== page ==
Updated on January 31 at 1:49 p.m. ET
At least 45 people have been killed in three explosions—two suicide attacks and a car bomb—near a Shia shrine south of Damascus, the Syrian government said Sunday. The blasts, which were claimed by the Islamic State, came amid a UN attempt to mediate peace talks between the government of President Bashar al-Assad and opposition groups.
SANA, the state-run Syrian news agency, quoted an Interior Ministry source as saying the explosions hit the Koua Soudan neighborhood near the shrine of Sayyida Zeinab. The car bomb went off at a bus station in the area and, SANA reported, when locals gathered to help victims, two suicide bombers blew themselves up. The agency said at least 110 people were wounded in the attacks.
The shrine of Sayyida Zeinab is said to contain the grave of the Prophet Muhammad’s granddaughter. It is revered by Shiites and, despite the fighting in Syria, continues to be a major center of pilgrimage. The shrine, the area around which is controlled by the Syrian government and Hezbollah, was previously targeted in February 2015.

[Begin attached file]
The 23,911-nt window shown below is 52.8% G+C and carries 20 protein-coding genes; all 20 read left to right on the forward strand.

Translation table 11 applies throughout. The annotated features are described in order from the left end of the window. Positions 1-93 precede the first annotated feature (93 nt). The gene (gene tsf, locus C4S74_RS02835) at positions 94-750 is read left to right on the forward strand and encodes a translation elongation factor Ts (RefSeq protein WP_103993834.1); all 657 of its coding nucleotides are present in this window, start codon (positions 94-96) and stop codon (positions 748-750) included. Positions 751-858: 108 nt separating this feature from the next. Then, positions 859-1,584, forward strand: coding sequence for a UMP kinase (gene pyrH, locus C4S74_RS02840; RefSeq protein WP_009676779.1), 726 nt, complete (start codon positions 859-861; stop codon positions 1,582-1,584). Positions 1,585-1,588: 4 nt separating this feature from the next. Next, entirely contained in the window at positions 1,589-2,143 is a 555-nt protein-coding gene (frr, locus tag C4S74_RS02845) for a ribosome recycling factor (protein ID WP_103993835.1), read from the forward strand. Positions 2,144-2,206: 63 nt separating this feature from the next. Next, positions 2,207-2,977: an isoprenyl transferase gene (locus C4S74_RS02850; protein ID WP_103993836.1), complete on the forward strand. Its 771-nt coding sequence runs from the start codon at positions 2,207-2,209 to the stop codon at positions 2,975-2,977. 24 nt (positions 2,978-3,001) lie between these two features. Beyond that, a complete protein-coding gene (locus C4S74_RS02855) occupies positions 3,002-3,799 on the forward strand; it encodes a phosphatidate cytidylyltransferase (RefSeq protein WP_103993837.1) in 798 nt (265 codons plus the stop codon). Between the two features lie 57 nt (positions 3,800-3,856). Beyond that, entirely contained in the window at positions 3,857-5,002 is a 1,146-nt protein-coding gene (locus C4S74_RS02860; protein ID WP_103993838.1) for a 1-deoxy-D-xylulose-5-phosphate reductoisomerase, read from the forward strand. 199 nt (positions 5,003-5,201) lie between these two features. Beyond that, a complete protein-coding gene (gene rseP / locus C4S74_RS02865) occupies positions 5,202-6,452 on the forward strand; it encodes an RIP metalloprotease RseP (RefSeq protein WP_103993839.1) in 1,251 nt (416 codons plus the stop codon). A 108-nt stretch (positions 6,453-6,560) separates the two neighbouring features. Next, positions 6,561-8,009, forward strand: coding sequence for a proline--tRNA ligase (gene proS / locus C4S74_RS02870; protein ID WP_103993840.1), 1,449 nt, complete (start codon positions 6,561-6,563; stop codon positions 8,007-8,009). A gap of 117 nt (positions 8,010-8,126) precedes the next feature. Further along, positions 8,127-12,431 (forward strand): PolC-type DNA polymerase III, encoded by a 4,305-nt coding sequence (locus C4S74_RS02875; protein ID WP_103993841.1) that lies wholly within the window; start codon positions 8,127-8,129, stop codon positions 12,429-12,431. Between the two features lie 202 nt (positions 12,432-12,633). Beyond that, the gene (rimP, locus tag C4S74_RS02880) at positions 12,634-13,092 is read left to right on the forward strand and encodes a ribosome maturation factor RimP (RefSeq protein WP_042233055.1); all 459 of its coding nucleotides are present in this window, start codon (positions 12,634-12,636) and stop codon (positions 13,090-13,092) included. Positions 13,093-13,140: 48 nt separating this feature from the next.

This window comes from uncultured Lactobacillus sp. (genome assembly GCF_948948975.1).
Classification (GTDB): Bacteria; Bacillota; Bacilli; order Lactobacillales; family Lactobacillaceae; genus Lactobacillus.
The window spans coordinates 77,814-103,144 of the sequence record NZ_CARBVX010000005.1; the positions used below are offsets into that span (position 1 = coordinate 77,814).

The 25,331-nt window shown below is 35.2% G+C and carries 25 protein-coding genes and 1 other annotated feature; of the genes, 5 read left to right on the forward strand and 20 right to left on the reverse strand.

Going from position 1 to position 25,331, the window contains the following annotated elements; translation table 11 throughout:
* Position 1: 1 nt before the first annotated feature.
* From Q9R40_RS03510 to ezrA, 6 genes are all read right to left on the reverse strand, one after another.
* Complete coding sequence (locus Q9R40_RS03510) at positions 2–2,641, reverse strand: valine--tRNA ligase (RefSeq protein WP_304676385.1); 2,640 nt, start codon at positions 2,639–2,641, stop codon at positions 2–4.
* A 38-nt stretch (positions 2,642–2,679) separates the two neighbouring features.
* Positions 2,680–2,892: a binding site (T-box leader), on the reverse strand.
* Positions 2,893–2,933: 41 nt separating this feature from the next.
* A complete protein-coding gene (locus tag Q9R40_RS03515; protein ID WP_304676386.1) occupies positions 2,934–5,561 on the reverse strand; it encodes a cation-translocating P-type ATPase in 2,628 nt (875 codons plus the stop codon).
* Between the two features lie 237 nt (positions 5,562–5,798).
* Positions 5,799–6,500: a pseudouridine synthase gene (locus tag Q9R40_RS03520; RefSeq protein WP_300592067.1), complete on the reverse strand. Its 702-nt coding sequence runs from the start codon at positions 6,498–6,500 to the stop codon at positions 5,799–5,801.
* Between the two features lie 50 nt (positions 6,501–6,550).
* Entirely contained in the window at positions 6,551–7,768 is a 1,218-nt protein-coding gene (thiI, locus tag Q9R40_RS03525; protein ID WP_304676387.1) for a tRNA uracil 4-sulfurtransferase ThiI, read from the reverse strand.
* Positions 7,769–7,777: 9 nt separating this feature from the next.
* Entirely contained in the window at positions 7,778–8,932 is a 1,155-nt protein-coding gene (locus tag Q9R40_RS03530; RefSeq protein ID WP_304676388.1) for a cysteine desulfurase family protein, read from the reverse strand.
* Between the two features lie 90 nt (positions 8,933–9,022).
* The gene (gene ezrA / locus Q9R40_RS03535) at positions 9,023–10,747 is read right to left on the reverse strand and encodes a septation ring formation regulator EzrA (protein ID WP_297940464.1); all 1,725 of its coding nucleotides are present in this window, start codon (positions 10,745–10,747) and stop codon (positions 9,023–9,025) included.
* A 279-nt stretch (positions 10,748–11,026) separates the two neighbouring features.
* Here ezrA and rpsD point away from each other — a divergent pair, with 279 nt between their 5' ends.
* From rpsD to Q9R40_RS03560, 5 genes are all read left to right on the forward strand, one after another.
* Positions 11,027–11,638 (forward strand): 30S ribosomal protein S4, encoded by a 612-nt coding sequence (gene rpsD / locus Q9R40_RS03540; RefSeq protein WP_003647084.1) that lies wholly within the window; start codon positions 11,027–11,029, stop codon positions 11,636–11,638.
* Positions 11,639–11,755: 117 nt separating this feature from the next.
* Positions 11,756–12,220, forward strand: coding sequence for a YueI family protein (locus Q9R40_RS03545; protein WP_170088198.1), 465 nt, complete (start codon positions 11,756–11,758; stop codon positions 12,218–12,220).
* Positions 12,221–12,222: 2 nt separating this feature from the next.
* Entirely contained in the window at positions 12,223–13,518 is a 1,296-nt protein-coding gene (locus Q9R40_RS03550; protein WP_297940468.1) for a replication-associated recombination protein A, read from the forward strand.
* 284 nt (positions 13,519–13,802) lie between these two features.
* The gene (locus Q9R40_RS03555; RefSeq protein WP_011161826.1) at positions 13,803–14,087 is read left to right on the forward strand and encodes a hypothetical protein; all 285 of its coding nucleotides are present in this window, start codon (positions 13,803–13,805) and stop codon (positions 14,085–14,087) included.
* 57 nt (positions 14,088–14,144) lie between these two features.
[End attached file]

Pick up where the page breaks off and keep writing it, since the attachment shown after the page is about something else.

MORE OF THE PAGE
ISIS, as the Islamic State is also known, claimed responsibility for Sunday’s attacks, which came as representatives of Syria’s government and its opposition began gathering in Geneva for indirect, UN-mediated talks. The future of those talks are uncertain. Two of the groups that will be gathering in Geneva are Ahrar al-Sham and the Army of Islam, which Assad’s government views as terrorist organizations.